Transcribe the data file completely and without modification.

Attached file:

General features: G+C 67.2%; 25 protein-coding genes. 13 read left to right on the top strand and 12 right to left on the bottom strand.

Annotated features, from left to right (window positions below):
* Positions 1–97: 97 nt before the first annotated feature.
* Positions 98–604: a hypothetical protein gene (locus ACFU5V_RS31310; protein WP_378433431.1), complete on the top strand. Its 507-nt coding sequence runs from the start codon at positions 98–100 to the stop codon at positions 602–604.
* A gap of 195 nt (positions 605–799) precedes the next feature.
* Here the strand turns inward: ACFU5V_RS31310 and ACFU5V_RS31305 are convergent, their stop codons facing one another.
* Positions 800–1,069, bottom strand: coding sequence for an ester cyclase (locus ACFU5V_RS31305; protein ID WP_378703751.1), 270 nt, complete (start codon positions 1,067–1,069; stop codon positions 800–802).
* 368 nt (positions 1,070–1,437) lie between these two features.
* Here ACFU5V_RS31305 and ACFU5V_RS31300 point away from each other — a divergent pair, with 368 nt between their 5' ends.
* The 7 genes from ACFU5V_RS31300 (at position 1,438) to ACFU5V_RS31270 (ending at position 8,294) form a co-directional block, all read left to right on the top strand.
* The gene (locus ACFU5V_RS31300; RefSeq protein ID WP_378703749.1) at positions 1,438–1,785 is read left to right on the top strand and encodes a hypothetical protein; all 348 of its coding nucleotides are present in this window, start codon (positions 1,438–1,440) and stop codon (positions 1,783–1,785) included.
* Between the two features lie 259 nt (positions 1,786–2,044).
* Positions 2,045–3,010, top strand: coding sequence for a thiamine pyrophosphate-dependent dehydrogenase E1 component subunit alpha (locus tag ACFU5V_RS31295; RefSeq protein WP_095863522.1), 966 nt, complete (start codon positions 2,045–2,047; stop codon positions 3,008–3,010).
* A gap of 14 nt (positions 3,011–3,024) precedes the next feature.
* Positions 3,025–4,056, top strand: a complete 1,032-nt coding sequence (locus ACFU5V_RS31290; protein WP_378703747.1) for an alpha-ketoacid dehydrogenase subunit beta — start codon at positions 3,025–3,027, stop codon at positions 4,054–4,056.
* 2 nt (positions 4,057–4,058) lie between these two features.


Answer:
General features: G+C 67.2%; 25 protein-coding genes. 13 read left to right on the top strand and 12 right to left on the bottom strand.

Annotated features, from left to right (window positions below):
* Positions 1–97: 97 nt before the first annotated feature.
* Positions 98–604: a hypothetical protein gene (locus ACFU5V_RS31310; protein WP_378433431.1), complete on the top strand. Its 507-nt coding sequence runs from the start codon at positions 98–100 to the stop codon at positions 602–604.
* A gap of 195 nt (positions 605–799) precedes the next feature.
* Here the strand turns inward: ACFU5V_RS31310 and ACFU5V_RS31305 are convergent, their stop codons facing one another.
* Positions 800–1,069, bottom strand: coding sequence for an ester cyclase (locus ACFU5V_RS31305; protein ID WP_378703751.1), 270 nt, complete (start codon positions 1,067–1,069; stop codon positions 800–802).
* 368 nt (positions 1,070–1,437) lie between these two features.
* Here ACFU5V_RS31305 and ACFU5V_RS31300 point away from each other — a divergent pair, with 368 nt between their 5' ends.
* The 7 genes from ACFU5V_RS31300 (at position 1,438) to ACFU5V_RS31270 (ending at position 8,294) form a co-directional block, all read left to right on the top strand.
* The gene (locus ACFU5V_RS31300; RefSeq protein ID WP_378703749.1) at positions 1,438–1,785 is read left to right on the top strand and encodes a hypothetical protein; all 348 of its coding nucleotides are present in this window, start codon (positions 1,438–1,440) and stop codon (positions 1,783–1,785) included.
* Between the two features lie 259 nt (positions 1,786–2,044).
* Positions 2,045–3,010, top strand: coding sequence for a thiamine pyrophosphate-dependent dehydrogenase E1 component subunit alpha (locus tag ACFU5V_RS31295; RefSeq protein WP_095863522.1), 966 nt, complete (start codon positions 2,045–2,047; stop codon positions 3,008–3,010).
* A gap of 14 nt (positions 3,011–3,024) precedes the next feature.
* Positions 3,025–4,056, top strand: a complete 1,032-nt coding sequence (locus ACFU5V_RS31290; protein WP_378703747.1) for an alpha-ketoacid dehydrogenase subunit beta — start codon at positions 3,025–3,027, stop codon at positions 4,054–4,056.
* 2 nt (positions 4,057–4,058) lie between these two features.